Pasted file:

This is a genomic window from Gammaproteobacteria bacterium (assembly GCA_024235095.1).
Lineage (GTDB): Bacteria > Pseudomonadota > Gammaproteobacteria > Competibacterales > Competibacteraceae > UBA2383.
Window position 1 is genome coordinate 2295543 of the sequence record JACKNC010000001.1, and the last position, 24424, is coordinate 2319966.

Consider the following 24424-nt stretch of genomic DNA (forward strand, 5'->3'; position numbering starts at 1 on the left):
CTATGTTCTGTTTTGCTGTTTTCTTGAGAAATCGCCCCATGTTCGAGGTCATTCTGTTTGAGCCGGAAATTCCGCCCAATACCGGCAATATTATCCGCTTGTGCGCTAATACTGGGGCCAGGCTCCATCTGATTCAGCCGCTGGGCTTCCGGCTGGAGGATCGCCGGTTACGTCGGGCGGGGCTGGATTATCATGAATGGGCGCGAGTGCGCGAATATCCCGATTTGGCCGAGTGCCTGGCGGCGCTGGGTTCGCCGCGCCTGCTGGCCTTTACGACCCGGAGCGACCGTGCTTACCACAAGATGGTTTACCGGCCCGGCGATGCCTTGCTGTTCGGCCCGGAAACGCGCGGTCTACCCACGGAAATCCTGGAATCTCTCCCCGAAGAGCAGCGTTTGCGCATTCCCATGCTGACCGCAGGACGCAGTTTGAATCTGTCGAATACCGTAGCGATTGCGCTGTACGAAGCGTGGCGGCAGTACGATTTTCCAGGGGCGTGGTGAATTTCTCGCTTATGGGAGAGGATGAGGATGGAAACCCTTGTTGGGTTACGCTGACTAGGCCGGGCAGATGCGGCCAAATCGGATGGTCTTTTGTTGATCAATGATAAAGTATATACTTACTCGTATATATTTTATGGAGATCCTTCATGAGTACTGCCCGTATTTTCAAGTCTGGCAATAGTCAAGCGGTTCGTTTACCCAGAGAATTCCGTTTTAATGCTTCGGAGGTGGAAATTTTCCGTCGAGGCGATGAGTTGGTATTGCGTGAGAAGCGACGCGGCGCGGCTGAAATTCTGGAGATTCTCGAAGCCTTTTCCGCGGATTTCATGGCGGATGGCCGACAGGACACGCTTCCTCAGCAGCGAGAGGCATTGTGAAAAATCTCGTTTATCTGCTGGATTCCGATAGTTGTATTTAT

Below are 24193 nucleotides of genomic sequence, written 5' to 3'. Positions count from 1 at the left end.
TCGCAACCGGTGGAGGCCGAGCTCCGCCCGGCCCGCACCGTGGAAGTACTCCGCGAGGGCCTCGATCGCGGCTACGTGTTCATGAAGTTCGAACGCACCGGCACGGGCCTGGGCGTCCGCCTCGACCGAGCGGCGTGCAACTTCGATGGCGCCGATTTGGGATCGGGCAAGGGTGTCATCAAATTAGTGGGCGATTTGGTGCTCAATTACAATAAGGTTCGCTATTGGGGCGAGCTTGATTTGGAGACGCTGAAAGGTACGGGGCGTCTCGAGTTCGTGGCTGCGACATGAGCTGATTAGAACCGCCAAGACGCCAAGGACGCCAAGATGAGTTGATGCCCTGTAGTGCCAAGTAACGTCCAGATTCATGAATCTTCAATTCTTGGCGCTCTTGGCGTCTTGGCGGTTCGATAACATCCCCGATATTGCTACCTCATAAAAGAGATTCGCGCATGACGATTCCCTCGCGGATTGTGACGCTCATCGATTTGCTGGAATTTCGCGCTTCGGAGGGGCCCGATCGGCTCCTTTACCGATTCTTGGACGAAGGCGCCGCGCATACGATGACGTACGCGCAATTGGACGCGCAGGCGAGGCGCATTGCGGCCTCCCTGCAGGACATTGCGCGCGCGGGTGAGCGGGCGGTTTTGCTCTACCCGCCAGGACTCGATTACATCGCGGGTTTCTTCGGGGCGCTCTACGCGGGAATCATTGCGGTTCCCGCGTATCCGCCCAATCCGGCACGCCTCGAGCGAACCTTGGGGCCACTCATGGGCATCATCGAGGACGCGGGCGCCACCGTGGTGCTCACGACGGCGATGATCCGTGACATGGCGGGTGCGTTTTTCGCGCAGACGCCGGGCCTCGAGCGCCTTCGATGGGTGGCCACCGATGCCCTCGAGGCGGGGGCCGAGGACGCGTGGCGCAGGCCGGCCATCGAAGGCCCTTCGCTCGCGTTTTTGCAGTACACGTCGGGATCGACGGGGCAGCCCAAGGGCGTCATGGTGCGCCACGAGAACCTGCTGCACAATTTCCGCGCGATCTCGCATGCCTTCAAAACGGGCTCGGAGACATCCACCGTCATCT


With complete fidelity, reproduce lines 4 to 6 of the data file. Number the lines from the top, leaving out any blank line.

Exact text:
Consider the following 24424-nt stretch of genomic DNA (forward strand, 5'->3'; position numbering starts at 1 on the left):
CTATGTTCTGTTTTGCTGTTTTCTTGAGAAATCGCCCCATGTTCGAGGTCATTCTGTTTGAGCCGGAAATTCCGCCCAATACCGGCAATATTATCCGCTTGTGCGCTAATACTGGGGCCAGGCTCCATCTGATTCAGCCGCTGGGCTTCCGGCTGGAGGATCGCCGGTTACGTCGGGCGGGGCTGGATTATCATGAATGGGCGCGAGTGCGCGAATATCCCGATTTGGCCGAGTGCCTGGCGGCGCTGGGTTCGCCGCGCCTGCTGGCCTTTACGACCCGGAGCGACCGTGCTTACCACAAGATGGTTTACCGGCCCGGCGATGCCTTGCTGTTCGGCCCGGAAACGCGCGGTCTACCCACGGAAATCCTGGAATCTCTCCCCGAAGAGCAGCGTTTGCGCATTCCCATGCTGACCGCAGGACGCAGTTTGAATCTGTCGAATACCGTAGCGATTGCGCTGTACGAAGCGTGGCGGCAGTACGATTTTCCAGGGGCGTGGTGAATTTCTCGCTTATGGGAGAGGATGAGGATGGAAACCCTTGTTGGGTTACGCTGACTAGGCCGGGCAGATGCGGCCAAATCGGATGGTCTTTTGTTGATCAATGATAAAGTATATACTTACTCGTATATATTTTATGGAGATCCTTCATGAGTACTGCCCGTATTTTCAAGTCTGGCAATAGTCAAGCGGTTCGTTTACCCAGAGAATTCCGTTTTAATGCTTCGGAGGTGGAAATTTTCCGTCGAGGCGATGAGTTGGTATTGCGTGAGAAGCGACGCGGCGCGGCTGAAATTCTGGAGATTCTCGAAGCCTTTTCCGCGGATTTCATGGCGGATGGCCGACAGGACACGCTTCCTCAGCAGCGAGAGGCATTGTGAAAAATCTCGTTTATCTGCTGGATTCCGATAGTTGTATTTAT

Below are 24193 nucleotides of genomic sequence, written 5' to 3'. Positions count from 1 at the left end.